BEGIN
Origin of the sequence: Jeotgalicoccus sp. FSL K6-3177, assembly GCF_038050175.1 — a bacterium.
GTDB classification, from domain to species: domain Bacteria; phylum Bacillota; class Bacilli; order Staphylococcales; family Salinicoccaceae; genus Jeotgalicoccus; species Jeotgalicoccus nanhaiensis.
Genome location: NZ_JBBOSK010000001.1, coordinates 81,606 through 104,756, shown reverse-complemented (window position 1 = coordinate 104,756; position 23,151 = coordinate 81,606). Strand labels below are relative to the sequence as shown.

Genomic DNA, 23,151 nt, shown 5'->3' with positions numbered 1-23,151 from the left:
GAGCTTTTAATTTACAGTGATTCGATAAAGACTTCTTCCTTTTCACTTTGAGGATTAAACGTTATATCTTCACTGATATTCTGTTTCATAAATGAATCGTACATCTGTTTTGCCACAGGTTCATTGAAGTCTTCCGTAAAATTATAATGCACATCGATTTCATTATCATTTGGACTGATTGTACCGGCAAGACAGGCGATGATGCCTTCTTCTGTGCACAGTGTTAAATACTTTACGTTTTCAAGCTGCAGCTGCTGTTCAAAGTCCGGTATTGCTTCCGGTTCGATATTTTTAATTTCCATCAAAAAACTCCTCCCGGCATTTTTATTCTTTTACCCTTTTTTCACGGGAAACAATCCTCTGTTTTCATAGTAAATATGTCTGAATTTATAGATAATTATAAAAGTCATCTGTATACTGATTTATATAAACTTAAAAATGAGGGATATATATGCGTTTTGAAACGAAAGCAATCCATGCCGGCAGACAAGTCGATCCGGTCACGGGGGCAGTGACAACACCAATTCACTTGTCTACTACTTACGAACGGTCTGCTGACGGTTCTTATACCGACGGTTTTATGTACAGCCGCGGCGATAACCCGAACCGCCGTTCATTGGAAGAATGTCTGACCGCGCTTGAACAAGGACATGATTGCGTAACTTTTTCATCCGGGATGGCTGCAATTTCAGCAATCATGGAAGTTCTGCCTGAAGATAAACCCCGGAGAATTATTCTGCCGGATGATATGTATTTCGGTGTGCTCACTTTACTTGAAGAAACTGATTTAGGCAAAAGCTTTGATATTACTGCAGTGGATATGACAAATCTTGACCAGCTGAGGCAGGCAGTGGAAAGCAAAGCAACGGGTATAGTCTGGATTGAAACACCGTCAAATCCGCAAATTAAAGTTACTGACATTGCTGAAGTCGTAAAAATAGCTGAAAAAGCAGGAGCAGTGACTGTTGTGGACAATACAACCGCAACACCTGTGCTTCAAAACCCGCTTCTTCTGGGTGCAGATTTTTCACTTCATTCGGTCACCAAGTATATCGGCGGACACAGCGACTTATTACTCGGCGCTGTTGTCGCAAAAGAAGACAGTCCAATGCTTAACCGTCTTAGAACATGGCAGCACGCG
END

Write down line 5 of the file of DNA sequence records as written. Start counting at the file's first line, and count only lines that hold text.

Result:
GAGCTTTTAATTTACAGTGATTCGATAAAGACTTCTTCCTTTTCACTTTGAGGATTAAACGTTATATCTTCACTGATATTCTGTTTCATAAATGAATCGTACATCTGTTTTGCCACAGGTTCATTGAAGTCTTCCGTAAAATTATAATGCACATCGATTTCATTATCATTTGGACTGATTGTACCGGCAAGACAGGCGATGATGCCTTCTTCTGTGCACAGTGTTAAATACTTTACGTTTTCAAGCTGCAGCTGCTGTTCAAAGTCCGGTATTGCTTCCGGTTCGATATTTTTAATTTCCATCAAAAAACTCCTCCCGGCATTTTTATTCTTTTACCCTTTTTTCACGGGAAACAATCCTCTGTTTTCATAGTAAATATGTCTGAATTTATAGATAATTATAAAAGTCATCTGTATACTGATTTATATAAACTTAAAAATGAGGGATATATATGCGTTTTGAAACGAAAGCAATCCATGCCGGCAGACAAGTCGATCCGGTCACGGGGGCAGTGACAACACCAATTCACTTGTCTACTACTTACGAACGGTCTGCTGACGGTTCTTATACCGACGGTTTTATGTACAGCCGCGGCGATAACCCGAACCGCCGTTCATTGGAAGAATGTCTGACCGCGCTTGAACAAGGACATGATTGCGTAACTTTTTCATCCGGGATGGCTGCAATTTCAGCAATCATGGAAGTTCTGCCTGAAGATAAACCCCGGAGAATTATTCTGCCGGATGATATGTATTTCGGTGTGCTCACTTTACTTGAAGAAACTGATTTAGGCAAAAGCTTTGATATTACTGCAGTGGATATGACAAATCTTGACCAGCTGAGGCAGGCAGTGGAAAGCAAAGCAACGGGTATAGTCTGGATTGAAACACCGTCAAATCCGCAAATTAAAGTTACTGACATTGCTGAAGTCGTAAAAATAGCTGAAAAAGCAGGAGCAGTGACTGTTGTGGACAATACAACCGCAACACCTGTGCTTCAAAACCCGCTTCTTCTGGGTGCAGATTTTTCACTTCATTCGGTCACCAAGTATATCGGCGGACACAGCGACTTATTACTCGGCGCTGTTGTCGCAAAAGAAGACAGTCCAATGCTTAACCGTCTTAGAACATGGCAGCACGCG